…There is a clear correlation between the rankings of the results and the number of reviews that a place has, which shows that the directions logs are indicative of the popularity of a place.
The paper also explains why this conclusion is important:
- Driving Directions logs are cheap to collect
- Driving Directions are requested for specific places much more frequently than user reviews are left for places
- Driving Directions logs provide “near real-time” indications of changing sentiment for places that is often hard to capture with other types of signals, such as reviews and even PageRank
- Driving Directions logs are usually available for broader types of locations than reviews are
In addition to the patent and the paper sharing the same authors, the subject matter between one and the other overlap significantly.
The patent is:
Directions-based ranking of places returned by local search queries
Invented by Hector Gonzalez, Petros Venetis, Christian S. Jensen, and Alon Y. Halevy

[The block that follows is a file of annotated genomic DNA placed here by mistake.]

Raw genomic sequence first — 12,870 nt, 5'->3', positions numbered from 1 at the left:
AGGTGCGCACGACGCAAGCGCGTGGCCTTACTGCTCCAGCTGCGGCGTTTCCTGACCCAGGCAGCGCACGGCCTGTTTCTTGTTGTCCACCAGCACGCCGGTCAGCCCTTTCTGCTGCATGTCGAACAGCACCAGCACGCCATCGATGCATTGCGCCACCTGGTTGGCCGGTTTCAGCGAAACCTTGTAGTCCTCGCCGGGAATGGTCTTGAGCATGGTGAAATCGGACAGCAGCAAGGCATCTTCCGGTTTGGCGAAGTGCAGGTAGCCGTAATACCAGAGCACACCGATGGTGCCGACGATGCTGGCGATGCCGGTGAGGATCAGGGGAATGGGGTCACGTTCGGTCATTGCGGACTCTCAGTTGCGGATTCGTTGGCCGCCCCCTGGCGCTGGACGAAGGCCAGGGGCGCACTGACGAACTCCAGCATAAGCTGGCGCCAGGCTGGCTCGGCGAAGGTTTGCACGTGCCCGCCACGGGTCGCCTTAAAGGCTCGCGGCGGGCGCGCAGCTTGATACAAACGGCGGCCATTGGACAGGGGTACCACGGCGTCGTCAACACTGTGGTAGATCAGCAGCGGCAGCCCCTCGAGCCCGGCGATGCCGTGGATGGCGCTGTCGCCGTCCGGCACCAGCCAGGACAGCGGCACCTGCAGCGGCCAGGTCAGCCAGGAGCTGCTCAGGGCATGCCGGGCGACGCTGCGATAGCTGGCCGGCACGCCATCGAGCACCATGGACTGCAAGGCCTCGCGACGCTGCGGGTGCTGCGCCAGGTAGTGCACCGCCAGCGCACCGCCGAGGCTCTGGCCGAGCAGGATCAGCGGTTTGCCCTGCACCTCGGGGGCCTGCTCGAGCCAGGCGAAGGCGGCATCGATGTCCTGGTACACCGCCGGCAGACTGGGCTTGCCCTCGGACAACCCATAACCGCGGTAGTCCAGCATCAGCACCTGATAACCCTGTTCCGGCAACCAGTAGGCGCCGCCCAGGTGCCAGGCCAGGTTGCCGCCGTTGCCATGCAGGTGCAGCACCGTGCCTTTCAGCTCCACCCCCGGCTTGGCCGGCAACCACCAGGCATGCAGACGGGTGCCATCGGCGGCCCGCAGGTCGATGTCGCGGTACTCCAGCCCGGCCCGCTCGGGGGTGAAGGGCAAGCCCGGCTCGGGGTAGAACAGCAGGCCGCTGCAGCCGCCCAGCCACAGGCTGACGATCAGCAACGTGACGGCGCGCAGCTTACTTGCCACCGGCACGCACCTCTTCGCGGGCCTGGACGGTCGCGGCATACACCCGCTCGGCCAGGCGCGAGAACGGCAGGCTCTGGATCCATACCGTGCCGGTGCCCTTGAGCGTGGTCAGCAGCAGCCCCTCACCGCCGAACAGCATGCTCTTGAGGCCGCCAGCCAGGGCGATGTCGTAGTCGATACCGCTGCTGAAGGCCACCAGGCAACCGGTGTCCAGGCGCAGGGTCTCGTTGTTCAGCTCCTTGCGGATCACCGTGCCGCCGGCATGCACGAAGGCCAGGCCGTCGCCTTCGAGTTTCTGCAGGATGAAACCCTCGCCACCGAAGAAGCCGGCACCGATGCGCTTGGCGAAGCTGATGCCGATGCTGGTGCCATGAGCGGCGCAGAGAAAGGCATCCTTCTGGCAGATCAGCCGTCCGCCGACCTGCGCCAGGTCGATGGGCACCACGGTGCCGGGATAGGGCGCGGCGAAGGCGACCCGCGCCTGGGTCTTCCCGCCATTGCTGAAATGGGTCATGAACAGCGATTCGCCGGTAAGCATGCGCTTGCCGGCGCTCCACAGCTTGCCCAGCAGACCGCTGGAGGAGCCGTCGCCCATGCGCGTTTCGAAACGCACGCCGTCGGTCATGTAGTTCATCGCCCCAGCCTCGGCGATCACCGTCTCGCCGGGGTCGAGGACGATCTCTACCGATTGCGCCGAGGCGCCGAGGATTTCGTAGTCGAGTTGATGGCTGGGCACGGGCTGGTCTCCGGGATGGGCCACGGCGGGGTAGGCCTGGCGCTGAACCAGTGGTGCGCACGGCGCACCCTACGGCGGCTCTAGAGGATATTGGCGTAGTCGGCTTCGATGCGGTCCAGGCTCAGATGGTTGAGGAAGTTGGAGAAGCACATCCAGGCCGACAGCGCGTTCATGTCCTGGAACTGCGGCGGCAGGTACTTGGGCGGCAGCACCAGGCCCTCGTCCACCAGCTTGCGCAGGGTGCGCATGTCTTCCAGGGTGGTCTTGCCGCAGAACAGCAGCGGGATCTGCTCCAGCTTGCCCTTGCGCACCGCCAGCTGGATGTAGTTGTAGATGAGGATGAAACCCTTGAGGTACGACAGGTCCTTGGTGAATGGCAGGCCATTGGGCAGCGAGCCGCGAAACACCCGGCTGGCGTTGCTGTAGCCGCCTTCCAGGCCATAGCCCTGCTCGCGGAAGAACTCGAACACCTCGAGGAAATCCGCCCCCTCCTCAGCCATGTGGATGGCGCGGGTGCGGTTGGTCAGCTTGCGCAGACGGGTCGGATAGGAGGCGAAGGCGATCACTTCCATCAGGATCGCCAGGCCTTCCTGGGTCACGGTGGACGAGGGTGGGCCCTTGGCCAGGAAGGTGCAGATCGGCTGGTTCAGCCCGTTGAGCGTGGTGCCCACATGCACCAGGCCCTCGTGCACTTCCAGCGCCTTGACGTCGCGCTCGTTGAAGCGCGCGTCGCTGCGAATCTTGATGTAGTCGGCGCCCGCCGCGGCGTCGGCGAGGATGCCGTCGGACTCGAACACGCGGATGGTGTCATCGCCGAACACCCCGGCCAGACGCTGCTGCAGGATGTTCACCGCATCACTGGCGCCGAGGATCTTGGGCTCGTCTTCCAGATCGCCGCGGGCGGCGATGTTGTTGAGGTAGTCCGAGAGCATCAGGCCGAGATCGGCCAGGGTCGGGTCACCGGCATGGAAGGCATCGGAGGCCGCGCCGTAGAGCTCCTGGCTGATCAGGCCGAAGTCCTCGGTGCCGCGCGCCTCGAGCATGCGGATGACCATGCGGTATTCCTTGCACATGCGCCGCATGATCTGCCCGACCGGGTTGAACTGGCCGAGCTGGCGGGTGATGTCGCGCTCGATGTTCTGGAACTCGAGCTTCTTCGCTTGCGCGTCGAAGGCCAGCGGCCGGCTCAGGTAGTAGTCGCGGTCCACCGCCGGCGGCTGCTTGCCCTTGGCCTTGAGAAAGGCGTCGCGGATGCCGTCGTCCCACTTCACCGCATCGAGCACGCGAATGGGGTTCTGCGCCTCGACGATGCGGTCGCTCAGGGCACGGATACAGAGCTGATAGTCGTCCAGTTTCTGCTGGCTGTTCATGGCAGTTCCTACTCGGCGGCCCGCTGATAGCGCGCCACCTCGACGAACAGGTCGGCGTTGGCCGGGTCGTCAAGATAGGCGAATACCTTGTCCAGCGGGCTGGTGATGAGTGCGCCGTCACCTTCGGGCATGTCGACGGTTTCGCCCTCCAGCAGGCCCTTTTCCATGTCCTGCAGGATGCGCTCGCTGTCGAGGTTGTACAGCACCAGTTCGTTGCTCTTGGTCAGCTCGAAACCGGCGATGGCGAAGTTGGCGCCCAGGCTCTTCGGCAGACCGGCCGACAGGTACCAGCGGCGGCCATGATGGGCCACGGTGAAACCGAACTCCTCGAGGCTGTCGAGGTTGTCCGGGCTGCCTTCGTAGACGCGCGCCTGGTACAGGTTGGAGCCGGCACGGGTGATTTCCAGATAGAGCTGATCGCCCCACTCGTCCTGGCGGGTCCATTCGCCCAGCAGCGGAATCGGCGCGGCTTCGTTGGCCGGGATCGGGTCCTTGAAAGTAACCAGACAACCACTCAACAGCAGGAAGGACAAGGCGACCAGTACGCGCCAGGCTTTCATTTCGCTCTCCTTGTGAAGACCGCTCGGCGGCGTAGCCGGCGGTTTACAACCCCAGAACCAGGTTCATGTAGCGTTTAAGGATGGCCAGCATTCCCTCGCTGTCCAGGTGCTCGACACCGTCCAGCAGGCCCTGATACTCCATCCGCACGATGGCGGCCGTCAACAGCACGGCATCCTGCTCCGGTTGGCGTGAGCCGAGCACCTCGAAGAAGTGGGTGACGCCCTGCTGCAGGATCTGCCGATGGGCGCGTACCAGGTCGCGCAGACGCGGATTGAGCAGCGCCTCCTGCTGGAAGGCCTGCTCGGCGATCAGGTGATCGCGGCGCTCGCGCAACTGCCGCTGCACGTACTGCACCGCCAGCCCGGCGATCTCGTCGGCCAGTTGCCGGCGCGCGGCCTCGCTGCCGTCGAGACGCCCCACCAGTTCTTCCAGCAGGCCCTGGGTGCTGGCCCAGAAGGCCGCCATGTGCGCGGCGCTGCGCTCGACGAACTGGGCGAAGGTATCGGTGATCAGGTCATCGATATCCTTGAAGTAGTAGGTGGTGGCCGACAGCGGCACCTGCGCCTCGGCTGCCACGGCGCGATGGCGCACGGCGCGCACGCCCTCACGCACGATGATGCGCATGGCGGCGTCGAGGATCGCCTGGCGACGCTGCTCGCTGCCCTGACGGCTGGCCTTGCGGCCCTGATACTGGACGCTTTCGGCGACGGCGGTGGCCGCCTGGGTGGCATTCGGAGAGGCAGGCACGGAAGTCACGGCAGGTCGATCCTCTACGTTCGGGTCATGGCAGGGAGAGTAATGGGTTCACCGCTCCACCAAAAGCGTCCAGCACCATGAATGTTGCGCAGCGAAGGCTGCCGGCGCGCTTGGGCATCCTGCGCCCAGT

Assigned to Google
US Patent 8,538,973
Granted September 17, 2013
Filed: June 4, 2010
A system and a method for ranking search results of local search queries. A local search query and a current location of a user are received. Next, two or more places that satisfy the local search query are identified, and for each respective place a corresponding distance from the current location of the user to the respective place is also identified.
The two or more places are then ranked in accordance with scores that are based, at least in part, on popularity of the two or more places and the corresponding distances from the current location of the user, to produce a set of ranked places. The ranked set of places is then provided to the user.
The patent provides some other reasons why Driving Direction requests are useful as popularity ranking signals for local results and can provide more desirable results to searchers:
- Driving direction requests can be used only to help rank pages that are within a certain distance – people may not drive more than a certain distance for a meal, though they may drive further for an antique shop or to visit a landmark
- If the directions request is for pedestrian travel, the distances may be even shorter
- Rankings based upon things such as the numbers of links to web pages may not accurately indicate the actual popularity of a business that people can visit in person
Direction Request Search Features
The patent does tell us that there is a difference between stationary directions requests and mobile requests. The distances collected for mobile requests tend to pinpoint the actual locations of searchers much better than for people making requests from desktops, since mobile locations can be traced back to Wifi locations or cellphone tower locations (via triangulation).